WASHINGTON, DC— Congressman Andy Kim’s latest town hall was focused on what is on many people’s minds right now: COVID vaccines, and how and when to get them.

Calling the vaccines “critical on how we move forward as people, as families, as community, as a state and as a nation,” Kim was joined at Tuesday's telephone town hall by Dr. Eddy Bresnitz, the Medical Advisor to the New Jersey Commissioner of Health on the COVID-19 response.

Kim and Dr. Bresnitz provided updates on New Jersey’s efforts to quickly distribute the vaccines, which Kim told constituents he has full trust in. “They have my trust and they deserve yours as well,” he said, noting that he will “gladly” receive a vaccine when his turn comes.               

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Kim also recognized the work of the science community to create a vaccine in such a short time frame. “We’ve seen nothing short of a miracle… I know how much hard work goes into this, and I want to applaud scientists and medical experts that helped bring this vaccine to life less than a year after we had the virus come into this country.”

Recognizing the skepticism that some members of the public have over the vaccine, Kim said the work was done with “incredible rigor and a lot of precision,” and assured constituents that “no corners were cut” when it came to its development.

Kim had some critical words for the federal government in terms of its roll out of the vaccine. Saying that the lack of a strong-enough level of focus and attention on its strategy has led to a slow release of the vaccine, he said the federal government “should be doing better and we will be doing better.”

“Right now, I am doing everything I can to get more vaccine doses to New Jersey,” Kim said.

Dr. Bresnitz updated constituents on the latest state and county numbers, noting that although almost 600,000 COVID cases have been diagnosed in New Jersey since the first case in March, the number is probably even higher because of asymptomatic patients and the lack of testing immediately available at the start of the pandemic. In Burlington County, there have been about 27,000 positive cases with just over 600 deaths.

Calling the vaccine development “an incredible private-public partnership,” Dr. Bresnitz also joined Kim in reassuring the public that both available vaccines—Pfizer and Moderna—are safe and effective.

Saying that the efficacy rate at 95 percent is “really tremendous,” the Doctor advised the public to get the vaccine despite some of the side effects that may come with it, including headache, fatigue and sore muscles. “It’s nothing like getting the disease, the morbidity to the disease or the risk of death, especially in older populations,” he said.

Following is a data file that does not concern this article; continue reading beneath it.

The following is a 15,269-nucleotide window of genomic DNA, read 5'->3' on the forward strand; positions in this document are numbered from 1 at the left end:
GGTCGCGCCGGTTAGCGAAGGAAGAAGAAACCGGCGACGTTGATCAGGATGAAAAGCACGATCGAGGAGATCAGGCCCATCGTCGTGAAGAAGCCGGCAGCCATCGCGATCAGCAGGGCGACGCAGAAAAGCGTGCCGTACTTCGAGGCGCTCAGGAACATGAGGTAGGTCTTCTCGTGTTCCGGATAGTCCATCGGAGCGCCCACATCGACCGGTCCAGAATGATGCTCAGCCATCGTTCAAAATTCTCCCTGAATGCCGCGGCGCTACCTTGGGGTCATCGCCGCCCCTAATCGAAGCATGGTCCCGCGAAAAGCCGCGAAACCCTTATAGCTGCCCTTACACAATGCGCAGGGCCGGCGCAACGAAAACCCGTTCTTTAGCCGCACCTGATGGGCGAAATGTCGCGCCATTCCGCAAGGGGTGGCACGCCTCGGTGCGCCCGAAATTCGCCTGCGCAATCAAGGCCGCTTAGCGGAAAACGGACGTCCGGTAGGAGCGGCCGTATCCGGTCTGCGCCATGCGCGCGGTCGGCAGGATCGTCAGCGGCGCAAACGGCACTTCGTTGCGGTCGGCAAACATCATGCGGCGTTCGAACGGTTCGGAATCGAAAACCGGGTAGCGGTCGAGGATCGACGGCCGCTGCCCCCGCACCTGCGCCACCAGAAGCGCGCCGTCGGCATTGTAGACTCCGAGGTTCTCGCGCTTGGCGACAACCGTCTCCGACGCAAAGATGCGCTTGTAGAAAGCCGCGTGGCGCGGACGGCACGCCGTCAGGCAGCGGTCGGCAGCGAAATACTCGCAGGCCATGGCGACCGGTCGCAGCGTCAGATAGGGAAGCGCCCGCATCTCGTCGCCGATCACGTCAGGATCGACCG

Both Kim and Dr. Bresnitz stressed to the public the importance of following through with the second dose of the vaccine, currently three weeks apart with the Pfizer dose and four weeks apart with the Moderna dose, as well as the continued need to take safety precautions, even after vaccinations.

“People will have to continue to do all the things—masks, physical distancing, not being in crowds, washing hands, etc. That will be true for everyone vaccinated,” said Dr. Bresnitz.

“This is how we move forward; this is how we turn the corner,” Kim said. “In the meantime, please continue to be cautious. Take proper precautions, please continue to wear a mask, to social distance, to be careful. It’s so dangerous,” he said, noting that New Jersey is currently seeing the surge in numbers brought on from the holidays and the winter season.

“This is tough. There is a light at the end of the tunnel, but please let us finish this through.”

The vaccine was not the only thing on Kim’s and his constituents’ minds. It would be nearly impossible to hold a town hall without the topic of January 6’s Capitol riots being addressed.

Briefly touching on last week’s events, Kim said that “we have to do everything we can to protect our democracy. Our democracy is bigger than all of us, this Capitol Building is bigger than all of us.” Calling for criminal actions to be taken against the rioters, Kim said that the need is great to hold people accountable “to make sure this is a clear message that this shouldn’t have happened and should never happen again.”

When asked by a constituent if he would recommend New Jerseyans traveling to Washington, D.C. for President-elect Joe Biden’s January 20 inauguration, Kim advised against it.

“I am not bringing my family down, I do not want to take that risk,” Kim said. “There are clear and present dangers and threats against the Capitol and inauguration efforts. Based on what I’ve heard, I would discourage you or urge you to be extra, extra careful.”

On Wednesday, Kim voted to impeach President Trump for “inciting an insurrection” which led to the violent and deadly attack on the Capitol.

“After my vote today, I will go home and explain to my two boys why it was important to impeach the president. It’s a conversation that parents across the country are having right now with their kids; explaining that when someone does something wrong and they violate their oath, there are consequences," said Kim. "It’s a conversation that reminds them that nobody, not even the President of the United States, is above the law. And it’s a conversation that reminds them that our country – the same one that gave their grandparents and parents a chance at a good life – is something worth protecting."

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